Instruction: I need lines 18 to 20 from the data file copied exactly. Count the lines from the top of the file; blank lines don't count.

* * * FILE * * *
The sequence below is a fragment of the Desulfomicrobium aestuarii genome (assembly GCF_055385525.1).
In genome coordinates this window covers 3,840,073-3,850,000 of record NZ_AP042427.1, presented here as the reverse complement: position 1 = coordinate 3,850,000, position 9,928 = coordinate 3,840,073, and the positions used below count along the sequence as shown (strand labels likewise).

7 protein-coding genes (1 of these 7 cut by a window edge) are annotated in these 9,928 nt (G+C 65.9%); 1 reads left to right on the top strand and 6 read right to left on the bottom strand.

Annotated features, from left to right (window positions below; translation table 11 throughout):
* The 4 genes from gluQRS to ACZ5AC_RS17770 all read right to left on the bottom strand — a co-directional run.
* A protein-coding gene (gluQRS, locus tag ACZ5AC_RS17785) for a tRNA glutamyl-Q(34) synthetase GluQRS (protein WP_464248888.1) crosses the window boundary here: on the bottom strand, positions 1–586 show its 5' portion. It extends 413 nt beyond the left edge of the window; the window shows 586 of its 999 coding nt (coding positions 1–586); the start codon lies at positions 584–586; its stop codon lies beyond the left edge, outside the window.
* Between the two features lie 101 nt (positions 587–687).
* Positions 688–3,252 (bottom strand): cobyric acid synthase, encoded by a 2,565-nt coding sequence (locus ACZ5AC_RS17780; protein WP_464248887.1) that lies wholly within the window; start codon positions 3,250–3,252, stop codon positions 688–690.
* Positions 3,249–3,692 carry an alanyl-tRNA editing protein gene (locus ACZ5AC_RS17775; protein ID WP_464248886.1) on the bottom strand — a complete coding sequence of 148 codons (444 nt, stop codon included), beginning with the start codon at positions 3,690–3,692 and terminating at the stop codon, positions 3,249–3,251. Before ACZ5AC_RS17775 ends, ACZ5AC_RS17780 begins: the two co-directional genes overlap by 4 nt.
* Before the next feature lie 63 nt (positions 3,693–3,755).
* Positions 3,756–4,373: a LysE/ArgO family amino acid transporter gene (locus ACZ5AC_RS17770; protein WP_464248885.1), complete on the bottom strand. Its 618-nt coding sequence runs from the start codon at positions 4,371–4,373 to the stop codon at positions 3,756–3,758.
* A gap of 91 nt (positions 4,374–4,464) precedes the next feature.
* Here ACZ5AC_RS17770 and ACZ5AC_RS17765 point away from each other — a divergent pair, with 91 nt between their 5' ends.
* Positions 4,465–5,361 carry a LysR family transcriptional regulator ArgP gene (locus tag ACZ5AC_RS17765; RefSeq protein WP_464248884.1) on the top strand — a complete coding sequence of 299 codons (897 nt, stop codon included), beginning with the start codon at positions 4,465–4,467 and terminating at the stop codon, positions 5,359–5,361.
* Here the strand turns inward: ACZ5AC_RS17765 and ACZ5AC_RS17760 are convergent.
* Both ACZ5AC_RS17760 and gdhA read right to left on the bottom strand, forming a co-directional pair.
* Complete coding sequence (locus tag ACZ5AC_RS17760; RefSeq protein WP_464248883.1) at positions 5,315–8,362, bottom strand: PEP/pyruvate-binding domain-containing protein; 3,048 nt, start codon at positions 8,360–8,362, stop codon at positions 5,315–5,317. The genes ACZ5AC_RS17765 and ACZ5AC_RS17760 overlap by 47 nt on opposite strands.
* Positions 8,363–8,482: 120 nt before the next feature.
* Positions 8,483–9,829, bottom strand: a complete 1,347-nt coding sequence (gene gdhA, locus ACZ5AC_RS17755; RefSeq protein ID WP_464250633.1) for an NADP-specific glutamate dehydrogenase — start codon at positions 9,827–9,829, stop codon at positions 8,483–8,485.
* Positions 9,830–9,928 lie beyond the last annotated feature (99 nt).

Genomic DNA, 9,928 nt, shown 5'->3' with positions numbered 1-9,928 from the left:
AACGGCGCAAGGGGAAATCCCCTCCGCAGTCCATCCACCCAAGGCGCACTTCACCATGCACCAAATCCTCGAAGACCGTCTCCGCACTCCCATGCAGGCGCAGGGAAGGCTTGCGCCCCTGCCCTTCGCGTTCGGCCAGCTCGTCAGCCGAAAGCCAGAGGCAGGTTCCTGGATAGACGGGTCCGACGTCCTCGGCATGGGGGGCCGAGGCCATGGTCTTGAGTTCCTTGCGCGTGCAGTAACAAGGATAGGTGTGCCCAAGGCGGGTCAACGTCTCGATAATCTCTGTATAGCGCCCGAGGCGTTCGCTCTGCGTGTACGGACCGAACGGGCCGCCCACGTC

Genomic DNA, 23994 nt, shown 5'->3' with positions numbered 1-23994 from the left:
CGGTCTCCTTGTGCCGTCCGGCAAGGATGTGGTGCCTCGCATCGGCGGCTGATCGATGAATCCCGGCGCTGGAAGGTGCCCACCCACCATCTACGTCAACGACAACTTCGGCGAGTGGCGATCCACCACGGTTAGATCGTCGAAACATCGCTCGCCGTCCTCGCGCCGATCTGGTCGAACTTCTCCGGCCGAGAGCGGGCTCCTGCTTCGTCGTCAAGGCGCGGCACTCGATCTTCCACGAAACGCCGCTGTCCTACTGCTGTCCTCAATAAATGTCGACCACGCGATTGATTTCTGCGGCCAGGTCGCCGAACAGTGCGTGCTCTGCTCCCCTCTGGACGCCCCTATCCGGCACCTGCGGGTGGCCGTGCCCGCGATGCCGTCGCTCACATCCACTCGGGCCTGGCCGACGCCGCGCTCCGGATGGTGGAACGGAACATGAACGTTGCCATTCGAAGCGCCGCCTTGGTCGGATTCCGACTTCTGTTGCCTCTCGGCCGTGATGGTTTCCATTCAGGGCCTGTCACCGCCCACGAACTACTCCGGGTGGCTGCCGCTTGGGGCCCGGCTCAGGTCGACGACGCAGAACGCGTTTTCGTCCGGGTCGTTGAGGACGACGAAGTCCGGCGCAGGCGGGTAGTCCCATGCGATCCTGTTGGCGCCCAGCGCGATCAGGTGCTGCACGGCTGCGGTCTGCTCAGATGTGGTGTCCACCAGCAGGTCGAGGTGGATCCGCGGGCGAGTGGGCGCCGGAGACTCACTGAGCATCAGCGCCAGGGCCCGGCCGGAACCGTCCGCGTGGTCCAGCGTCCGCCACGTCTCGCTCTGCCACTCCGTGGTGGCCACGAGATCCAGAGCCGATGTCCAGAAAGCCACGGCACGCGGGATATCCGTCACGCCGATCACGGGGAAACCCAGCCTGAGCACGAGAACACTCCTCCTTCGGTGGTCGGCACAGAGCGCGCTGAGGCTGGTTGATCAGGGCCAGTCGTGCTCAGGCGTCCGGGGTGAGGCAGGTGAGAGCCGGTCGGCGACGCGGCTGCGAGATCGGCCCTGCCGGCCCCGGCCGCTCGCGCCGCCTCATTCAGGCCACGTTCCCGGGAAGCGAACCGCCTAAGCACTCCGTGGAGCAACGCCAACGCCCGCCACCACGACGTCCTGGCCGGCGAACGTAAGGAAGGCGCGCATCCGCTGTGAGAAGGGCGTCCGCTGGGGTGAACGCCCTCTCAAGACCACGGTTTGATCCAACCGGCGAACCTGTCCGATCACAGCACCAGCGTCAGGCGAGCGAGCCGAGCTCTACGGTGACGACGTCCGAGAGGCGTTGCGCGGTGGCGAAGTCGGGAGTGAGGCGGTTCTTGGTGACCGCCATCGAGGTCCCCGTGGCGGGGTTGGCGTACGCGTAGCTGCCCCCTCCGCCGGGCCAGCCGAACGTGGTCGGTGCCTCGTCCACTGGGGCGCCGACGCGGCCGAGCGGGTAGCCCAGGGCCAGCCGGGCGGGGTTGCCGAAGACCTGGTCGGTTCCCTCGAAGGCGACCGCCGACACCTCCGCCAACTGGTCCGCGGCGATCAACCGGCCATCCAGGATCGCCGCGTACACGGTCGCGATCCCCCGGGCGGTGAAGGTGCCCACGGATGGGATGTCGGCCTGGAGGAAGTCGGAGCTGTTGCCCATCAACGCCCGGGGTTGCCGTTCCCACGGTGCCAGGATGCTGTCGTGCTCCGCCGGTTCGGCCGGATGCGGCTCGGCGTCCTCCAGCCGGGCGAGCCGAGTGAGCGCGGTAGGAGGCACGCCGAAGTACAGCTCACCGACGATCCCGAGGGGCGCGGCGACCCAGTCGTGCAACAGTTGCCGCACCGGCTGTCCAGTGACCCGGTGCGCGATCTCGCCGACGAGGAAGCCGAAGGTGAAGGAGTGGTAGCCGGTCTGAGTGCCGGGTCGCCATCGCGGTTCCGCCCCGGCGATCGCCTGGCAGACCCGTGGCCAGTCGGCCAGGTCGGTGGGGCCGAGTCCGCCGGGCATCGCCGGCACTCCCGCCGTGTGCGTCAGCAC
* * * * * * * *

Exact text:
* Positions 8,363–8,482: 120 nt before the next feature.
* Positions 8,483–9,829, bottom strand: a complete 1,347-nt coding sequence (gene gdhA, locus ACZ5AC_RS17755; RefSeq protein ID WP_464250633.1) for an NADP-specific glutamate dehydrogenase — start codon at positions 9,827–9,829, stop codon at positions 8,483–8,485.
* Positions 9,830–9,928 lie beyond the last annotated feature (99 nt).